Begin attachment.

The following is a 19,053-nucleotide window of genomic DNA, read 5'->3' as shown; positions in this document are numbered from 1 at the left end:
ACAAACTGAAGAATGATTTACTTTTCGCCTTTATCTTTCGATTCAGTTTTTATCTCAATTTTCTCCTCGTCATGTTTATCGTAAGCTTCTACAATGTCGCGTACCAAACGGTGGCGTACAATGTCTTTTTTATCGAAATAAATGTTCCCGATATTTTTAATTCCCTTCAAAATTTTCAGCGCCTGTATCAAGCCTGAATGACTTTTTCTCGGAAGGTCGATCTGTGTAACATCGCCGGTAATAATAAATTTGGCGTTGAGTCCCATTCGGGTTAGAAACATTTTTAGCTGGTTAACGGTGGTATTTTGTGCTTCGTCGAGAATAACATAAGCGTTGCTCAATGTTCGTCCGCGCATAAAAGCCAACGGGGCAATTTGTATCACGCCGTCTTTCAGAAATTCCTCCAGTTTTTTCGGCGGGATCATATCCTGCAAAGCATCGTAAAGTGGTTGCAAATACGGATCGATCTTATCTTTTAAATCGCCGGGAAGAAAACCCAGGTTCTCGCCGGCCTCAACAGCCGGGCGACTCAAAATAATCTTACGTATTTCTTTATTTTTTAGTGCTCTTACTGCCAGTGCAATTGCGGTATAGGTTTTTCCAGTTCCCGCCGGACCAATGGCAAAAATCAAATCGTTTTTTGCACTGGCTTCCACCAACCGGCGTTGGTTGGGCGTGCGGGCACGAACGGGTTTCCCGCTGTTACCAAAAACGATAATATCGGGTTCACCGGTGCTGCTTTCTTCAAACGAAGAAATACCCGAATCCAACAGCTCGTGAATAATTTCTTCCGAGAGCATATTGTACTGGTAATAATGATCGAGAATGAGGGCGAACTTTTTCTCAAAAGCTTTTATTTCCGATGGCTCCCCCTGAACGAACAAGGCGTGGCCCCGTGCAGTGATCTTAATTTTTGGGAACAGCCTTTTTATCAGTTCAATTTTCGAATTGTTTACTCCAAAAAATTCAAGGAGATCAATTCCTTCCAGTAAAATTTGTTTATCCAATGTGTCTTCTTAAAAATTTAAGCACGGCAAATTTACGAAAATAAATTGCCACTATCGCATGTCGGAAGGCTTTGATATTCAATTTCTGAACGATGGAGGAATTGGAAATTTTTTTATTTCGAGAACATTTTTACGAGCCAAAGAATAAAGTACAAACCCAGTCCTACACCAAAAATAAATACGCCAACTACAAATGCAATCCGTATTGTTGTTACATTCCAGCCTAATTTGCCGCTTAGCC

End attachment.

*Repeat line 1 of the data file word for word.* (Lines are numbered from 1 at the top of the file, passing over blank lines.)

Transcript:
The following is a 19,053-nucleotide window of genomic DNA, read 5'->3' as shown; positions in this document are numbered from 1 at the left end: